In late 2018 veritable art-as-objects-of-financial-capital website ArtNet launched their ‘Intelligence Report Project’ to track and critically investigate the art-market in much the same way as Business Insider investigates the financial market. With the ‘Intelligence Report’ being – per its promo, “A joint collaboration between ArtNet News and the ArtNet Price Database team, this is not your typical art-market report—it’s something new”.

In essence what the ‘Intelligence Report’ does is to look at art as a tradeable financial commodity just like shares. It removes any sense of culture from art, and instead focuses only on it as financial capital – An art guide for bankers and hedge-fund managers, as opposed to one for curators and art lovers.

It is the art world gone full neo-liberal.

Well for their Spring 2019 Intelligence Report, ArtNet have used a remixed image of a KAWS sculpture – with the iconic KAWS “X” eyes being replaced by Dollar Signs / “$” – as a promotional image. The image presents a KAWS figure with a skull head and aforementioned green dollar signs for eyes, resting against a green background. The green an obvious reference to money.

The promo image used by ArtNet for their Spring 2019 ‘Intelligence Report’.

Now, taken out of its context as an advertisement, and viewed standalone; the promo-image could be read as a great piece of pop art criticism. Perfectly positing, attacking, and commenting on the status of art (and by extension art-toys) as objects of hype, investment, and speculation.

However, the image isn’t intended to be an attack at all. Indeed, it is instead meant to reinforce the KAWS figure – and by association all of KAWS work – as pieces of highly valuable monetary capital. The KAWS sculpture is not an object to ponder and gain meaning from. It is instead an object of investment.

And ArtNet will tell you all about it in their latest ‘Intelligence Report’!

Now, turning to the Spring 2019 Intelligence Report itself, on pages 20 to 27 is an eight page article – ‘Inside the Craze for KAWS’ by Eileen Kinsella – all about KAWS as a maker of good investments. About KAWS as the hot new company to invest in!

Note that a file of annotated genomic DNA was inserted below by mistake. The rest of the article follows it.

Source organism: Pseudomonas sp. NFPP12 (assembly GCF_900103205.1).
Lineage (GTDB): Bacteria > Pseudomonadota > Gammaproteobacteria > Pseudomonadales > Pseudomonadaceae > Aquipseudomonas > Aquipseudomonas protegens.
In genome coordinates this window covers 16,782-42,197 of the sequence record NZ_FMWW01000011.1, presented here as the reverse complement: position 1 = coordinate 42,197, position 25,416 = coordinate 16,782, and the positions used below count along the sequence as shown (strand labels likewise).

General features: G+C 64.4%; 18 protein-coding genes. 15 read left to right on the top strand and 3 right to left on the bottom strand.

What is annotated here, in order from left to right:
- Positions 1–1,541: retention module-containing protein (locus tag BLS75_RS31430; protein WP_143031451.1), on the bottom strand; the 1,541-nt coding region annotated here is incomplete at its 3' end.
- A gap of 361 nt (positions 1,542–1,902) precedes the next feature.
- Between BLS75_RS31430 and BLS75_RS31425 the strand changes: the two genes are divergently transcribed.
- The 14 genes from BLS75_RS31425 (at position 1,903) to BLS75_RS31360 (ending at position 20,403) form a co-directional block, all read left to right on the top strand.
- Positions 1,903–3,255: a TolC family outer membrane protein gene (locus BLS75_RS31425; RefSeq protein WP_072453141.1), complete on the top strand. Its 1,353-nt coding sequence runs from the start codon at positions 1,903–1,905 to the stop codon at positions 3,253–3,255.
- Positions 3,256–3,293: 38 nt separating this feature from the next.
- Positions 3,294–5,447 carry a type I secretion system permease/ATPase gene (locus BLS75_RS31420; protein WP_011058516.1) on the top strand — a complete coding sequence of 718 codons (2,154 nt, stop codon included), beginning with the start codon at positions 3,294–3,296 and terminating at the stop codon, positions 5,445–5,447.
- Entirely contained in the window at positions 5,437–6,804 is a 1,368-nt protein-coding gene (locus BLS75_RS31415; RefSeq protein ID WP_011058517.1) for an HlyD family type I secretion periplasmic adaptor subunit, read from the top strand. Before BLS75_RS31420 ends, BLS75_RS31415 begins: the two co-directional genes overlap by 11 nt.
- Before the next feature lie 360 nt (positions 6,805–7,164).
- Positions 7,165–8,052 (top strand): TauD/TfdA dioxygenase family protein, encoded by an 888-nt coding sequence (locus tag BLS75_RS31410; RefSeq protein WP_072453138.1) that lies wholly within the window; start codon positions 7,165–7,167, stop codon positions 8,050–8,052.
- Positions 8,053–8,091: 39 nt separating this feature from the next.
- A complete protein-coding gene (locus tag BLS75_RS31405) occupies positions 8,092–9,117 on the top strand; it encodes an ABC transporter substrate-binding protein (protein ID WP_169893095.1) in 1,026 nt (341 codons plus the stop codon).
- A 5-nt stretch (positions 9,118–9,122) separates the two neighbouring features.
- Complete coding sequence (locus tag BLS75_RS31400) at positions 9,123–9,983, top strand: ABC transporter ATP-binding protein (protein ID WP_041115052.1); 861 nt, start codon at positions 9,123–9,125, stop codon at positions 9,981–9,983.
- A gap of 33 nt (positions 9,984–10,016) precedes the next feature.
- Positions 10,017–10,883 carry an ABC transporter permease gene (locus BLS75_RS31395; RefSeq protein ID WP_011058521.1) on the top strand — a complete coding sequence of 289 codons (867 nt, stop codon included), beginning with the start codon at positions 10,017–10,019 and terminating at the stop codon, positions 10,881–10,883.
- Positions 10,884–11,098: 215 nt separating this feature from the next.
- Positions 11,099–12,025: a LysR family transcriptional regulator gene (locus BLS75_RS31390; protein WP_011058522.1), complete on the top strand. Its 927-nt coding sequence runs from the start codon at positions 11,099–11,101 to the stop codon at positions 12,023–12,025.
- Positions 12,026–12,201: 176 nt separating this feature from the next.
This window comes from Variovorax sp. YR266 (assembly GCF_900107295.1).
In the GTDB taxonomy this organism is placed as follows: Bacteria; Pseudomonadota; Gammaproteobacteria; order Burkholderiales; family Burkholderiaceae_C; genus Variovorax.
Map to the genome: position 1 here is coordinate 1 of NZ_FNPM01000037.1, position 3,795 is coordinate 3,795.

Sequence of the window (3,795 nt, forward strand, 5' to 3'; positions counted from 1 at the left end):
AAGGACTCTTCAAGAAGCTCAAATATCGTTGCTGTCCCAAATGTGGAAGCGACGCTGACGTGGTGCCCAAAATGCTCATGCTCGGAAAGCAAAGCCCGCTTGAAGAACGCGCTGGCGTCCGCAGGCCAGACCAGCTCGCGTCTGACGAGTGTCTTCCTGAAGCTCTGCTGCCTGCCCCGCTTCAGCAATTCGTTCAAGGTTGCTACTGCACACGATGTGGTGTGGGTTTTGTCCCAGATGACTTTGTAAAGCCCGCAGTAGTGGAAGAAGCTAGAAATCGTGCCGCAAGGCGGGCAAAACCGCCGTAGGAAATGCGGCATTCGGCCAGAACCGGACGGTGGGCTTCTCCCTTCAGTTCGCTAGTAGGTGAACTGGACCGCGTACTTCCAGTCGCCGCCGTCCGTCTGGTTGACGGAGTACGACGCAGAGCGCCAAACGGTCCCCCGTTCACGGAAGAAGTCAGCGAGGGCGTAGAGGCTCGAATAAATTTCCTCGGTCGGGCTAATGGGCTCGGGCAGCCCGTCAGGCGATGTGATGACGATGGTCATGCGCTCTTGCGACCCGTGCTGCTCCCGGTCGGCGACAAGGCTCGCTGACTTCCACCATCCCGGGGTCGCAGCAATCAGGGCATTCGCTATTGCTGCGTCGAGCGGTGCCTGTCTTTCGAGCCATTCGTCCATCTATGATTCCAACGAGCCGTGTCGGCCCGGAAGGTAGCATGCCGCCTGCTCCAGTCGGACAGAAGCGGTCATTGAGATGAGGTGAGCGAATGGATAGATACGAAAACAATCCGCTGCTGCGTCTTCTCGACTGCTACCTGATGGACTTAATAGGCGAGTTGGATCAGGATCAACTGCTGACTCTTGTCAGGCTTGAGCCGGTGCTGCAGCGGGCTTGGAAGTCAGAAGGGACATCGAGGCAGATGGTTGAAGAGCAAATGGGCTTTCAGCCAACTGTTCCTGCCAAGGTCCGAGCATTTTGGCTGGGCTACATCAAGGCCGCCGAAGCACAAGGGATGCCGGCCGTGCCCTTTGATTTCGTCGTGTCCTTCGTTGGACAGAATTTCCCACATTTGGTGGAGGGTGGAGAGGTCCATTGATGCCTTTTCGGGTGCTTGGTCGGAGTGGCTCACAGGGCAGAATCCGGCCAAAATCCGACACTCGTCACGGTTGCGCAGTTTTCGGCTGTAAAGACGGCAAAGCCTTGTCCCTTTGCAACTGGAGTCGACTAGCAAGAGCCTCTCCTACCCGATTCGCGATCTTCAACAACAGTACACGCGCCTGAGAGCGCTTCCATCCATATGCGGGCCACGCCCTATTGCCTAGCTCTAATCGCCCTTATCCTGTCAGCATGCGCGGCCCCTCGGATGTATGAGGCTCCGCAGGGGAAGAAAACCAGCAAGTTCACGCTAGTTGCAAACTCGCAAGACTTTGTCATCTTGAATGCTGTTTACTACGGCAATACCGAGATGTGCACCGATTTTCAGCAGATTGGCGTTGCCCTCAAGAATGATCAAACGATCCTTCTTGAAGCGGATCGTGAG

Interestingly, even the very subtitle of the KAWS article, doubles down on KAWS as more of a financial gold-weaver, than an actual talented artist – stating that the article will reveal and investigate, “How a New Jersey-born graffiti artist subverted almost every art-market norm to become a global phenomenon.”

What is key in this subtitle, is its focus on the “art market”. Not the ‘art world’. Not artistic tropes. Not artistic meaning. Not artistic themes. Not even the biography of the artist himself! All that matters to ArtNet and by extension its readers is the arts worth in the “market”, and by extension the artist’s ability to create an object that is valued by said “market”.

What matters to ArtNet when judging an art objects’ meaning, is its status as an investment. One that goes up in value with time and is ‘good’, or one that goes down in value and is thus ‘bad’. In this was KAWS is a ‘good’ artist, creating ‘good’ art, because the market treats them as highly valuable.

Indeed ArtNet informs us that KAWS objects are such good investments – and by extension good art – at the moment because they increase in value exponentially, and almost immediately. How KAWS art toys, “Released (for) between $100 and $500… routinely fetch ten times as much on the resale market.”

Indeed, the article is filled with many such examples that posit KAWS art as a good investment and object of financial ‘hype’, as opposed to being actual art. With the article rattling off multiple stats, diagrams and quotes about KAWS, similar to how financial reporting discusses a new tech companies shares, collateral, saleable goods, and intellectual property.

With the article including such telling quotes as:

* “In 2018, his work generated a total of $33.8 million at auction – a 260 percent increase from the previous year.”

* “On November 15th (2018), the artist’s auction record was broken three times in a single night.”

* “Reality star Kylie Jenner and her boyfriend Travis Scott, as well as musicians and producers Swizz Beatz and Pharrell, are known buyers of his work.”

These quotes all posit KAWS like shares in a newly hyped Silicon Valley tech company – informing the reader how much they are going up in value, how quickly, and also what important people are investing.

It is art as financial as opposed to cultural capital.

In signing off ArtNet note how KAWS is disrupting preconceived notions regarding the separation of high art / culture, and low art / culture. And with this, it must be said that ArtNet does indeed have a point. But what they fail to mention, is that just as there can be good or bad high art, there can also be good or bad low art.

Tellingly, they also fail to mention that just like any other market, the art market is susceptible to boom and bust periods – aka ‘bubbles’ – just like the financial one. And when any object of finance – such as objects by KAWS – rapidly increases in value, we must ask ourselves if it is a legitimate price, reflecting the actual value of the object; or merely just a bubble created by speculation?

Ultimately, it will be history who decides if KAWS is an actual artist like Andy Warhol, or more a producer of hyped objects like Mr. Ty Warner – the inventor of the Beanie Babies.

Similarly, it will be the financial market who decides if KAWS’ works are legitimately valued objects such as gold, or merely inflated objects of worth such as Tulips.

KAWS – Worth more than his weight in gold.

But for how long?

And for what reasons?

And is it actually good art?

Only time, and the market will tell.